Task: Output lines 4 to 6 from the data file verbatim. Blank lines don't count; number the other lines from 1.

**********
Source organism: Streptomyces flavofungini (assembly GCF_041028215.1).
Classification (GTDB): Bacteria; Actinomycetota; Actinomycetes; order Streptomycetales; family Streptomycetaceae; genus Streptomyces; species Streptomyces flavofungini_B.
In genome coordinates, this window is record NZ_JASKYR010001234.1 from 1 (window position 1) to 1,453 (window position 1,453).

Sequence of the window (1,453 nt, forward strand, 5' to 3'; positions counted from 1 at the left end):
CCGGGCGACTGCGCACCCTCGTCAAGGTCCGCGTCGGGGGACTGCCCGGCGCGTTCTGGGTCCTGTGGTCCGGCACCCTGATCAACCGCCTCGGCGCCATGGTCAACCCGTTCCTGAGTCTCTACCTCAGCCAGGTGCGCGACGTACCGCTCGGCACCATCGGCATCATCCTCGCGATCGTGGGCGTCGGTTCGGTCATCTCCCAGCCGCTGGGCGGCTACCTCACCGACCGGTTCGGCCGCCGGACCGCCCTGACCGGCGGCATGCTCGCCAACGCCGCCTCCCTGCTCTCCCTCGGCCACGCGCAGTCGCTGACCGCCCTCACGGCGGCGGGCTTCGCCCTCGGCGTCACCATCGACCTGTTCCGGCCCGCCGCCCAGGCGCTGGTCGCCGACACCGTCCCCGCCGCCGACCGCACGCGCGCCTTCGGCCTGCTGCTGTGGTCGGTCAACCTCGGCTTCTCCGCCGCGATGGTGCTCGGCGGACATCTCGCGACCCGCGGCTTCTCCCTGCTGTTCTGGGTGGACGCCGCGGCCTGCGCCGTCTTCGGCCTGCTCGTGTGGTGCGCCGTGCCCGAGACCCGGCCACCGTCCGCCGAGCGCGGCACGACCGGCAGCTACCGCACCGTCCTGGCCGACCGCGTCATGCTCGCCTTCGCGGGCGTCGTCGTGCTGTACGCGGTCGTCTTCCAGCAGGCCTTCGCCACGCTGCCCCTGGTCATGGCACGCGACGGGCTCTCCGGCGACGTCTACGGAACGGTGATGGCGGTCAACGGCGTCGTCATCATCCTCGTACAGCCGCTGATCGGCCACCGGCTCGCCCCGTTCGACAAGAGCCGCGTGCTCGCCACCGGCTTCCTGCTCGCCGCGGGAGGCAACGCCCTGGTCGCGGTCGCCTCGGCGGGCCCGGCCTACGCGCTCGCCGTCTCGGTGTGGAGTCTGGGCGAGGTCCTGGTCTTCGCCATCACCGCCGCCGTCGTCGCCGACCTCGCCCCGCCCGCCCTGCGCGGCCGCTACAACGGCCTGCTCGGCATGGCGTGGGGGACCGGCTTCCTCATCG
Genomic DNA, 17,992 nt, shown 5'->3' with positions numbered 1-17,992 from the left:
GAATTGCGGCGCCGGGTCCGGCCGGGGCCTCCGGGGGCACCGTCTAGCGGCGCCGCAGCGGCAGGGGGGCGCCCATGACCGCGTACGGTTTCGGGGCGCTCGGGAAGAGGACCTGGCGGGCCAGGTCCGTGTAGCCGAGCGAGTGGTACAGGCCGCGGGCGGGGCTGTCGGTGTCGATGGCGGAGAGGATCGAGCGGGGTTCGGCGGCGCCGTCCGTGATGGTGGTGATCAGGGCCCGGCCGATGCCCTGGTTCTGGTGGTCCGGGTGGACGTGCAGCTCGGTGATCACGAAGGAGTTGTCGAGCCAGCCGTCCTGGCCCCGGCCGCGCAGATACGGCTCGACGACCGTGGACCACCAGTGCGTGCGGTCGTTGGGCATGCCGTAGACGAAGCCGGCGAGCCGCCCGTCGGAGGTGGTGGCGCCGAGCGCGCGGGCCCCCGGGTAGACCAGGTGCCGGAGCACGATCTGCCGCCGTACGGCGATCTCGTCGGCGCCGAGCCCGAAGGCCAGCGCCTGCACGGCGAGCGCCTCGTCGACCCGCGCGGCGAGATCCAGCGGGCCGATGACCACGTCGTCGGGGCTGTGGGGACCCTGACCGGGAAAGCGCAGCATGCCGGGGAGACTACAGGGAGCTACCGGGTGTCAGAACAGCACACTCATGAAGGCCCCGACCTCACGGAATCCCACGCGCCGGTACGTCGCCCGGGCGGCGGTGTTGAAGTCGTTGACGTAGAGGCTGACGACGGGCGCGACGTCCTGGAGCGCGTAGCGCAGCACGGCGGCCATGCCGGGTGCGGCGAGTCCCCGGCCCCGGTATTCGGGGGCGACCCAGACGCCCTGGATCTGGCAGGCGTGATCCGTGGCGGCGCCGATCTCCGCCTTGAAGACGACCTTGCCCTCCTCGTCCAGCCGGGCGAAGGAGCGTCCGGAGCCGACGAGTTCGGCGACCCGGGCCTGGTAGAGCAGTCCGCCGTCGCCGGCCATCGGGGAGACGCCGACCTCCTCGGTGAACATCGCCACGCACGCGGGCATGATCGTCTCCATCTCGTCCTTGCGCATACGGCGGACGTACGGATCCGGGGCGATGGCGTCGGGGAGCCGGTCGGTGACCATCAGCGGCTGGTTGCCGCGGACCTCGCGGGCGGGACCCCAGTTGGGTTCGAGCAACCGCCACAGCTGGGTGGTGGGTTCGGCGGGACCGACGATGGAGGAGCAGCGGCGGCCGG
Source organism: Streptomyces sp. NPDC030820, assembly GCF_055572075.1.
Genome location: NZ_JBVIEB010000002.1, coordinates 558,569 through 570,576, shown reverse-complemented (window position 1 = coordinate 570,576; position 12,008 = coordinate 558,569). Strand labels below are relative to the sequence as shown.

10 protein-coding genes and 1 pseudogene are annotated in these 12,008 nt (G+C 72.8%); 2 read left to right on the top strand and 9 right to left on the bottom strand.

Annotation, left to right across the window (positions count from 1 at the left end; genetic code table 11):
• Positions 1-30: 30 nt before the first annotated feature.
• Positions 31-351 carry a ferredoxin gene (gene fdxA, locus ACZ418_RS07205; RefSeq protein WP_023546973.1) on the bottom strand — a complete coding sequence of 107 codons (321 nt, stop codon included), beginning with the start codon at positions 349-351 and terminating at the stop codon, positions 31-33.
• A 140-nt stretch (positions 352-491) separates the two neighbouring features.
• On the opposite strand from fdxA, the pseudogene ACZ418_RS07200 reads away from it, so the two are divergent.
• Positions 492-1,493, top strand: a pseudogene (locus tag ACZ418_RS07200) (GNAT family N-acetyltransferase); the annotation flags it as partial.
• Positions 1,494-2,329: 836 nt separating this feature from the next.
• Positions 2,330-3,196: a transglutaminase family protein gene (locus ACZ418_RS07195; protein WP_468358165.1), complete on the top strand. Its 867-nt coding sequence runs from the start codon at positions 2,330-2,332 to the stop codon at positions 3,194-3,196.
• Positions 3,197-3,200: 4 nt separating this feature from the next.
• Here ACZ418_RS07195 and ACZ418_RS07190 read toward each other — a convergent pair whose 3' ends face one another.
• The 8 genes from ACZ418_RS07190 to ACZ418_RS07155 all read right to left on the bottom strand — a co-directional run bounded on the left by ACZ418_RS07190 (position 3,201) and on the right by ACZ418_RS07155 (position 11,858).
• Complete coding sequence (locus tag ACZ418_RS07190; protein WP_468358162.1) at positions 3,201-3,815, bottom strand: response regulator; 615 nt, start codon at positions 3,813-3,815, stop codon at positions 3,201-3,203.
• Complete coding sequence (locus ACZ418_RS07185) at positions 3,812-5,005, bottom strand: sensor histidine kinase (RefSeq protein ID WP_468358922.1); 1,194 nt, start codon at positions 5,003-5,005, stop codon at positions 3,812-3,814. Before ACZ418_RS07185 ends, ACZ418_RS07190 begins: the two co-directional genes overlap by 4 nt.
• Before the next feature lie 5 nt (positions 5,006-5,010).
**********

Sequence of the window (1,453 nt, forward strand, 5' to 3'; positions counted from 1 at the left end):
CCGGGCGACTGCGCACCCTCGTCAAGGTCCGCGTCGGGGGACTGCCCGGCGCGTTCTGGGTCCTGTGGTCCGGCACCCTGATCAACCGCCTCGGCGCCATGGTCAACCCGTTCCTGAGTCTCTACCTCAGCCAGGTGCGCGACGTACCGCTCGGCACCATCGGCATCATCCTCGCGATCGTGGGCGTCGGTTCGGTCATCTCCCAGCCGCTGGGCGGCTACCTCACCGACCGGTTCGGCCGCCGGACCGCCCTGACCGGCGGCATGCTCGCCAACGCCGCCTCCCTGCTCTCCCTCGGCCACGCGCAGTCGCTGACCGCCCTCACGGCGGCGGGCTTCGCCCTCGGCGTCACCATCGACCTGTTCCGGCCCGCCGCCCAGGCGCTGGTCGCCGACACCGTCCCCGCCGCCGACCGCACGCGCGCCTTCGGCCTGCTGCTGTGGTCGGTCAACCTCGGCTTCTCCGCCGCGATGGTGCTCGGCGGACATCTCGCGACCCGCGGCTTCTCCCTGCTGTTCTGGGTGGACGCCGCGGCCTGCGCCGTCTTCGGCCTGCTCGTGTGGTGCGCCGTGCCCGAGACCCGGCCACCGTCCGCCGAGCGCGGCACGACCGGCAGCTACCGCACCGTCCTGGCCGACCGCGTCATGCTCGCCTTCGCGGGCGTCGTCGTGCTGTACGCGGTCGTCTTCCAGCAGGCCTTCGCCACGCTGCCCCTGGTCATGGCACGCGACGGGCTCTCCGGCGACGTCTACGGAACGGTGATGGCGGTCAACGGCGTCGTCATCATCCTCGTACAGCCGCTGATCGGCCACCGGCTCGCCCCGTTCGACAAGAGCCGCGTGCTCGCCACCGGCTTCCTGCTCGCCGCGGGAGGCAACGCCCTGGTCGCGGTCGCCTCGGCGGGCCCGGCCTACGCGCTCGCCGTCTCGGTGTGGAGTCTGGGCGAGGTCCTGGTCTTCGCCATCACCGCCGCCGTCGTCGCCGACCTCGCCCCGCCCGCCCTGCGCGGCCGCTACAACGGCCTGCTCGGCATGGCGTGGGGGACCGGCTTCCTCATCG
Genomic DNA, 17,992 nt, shown 5'->3' with positions numbered 1-17,992 from the left: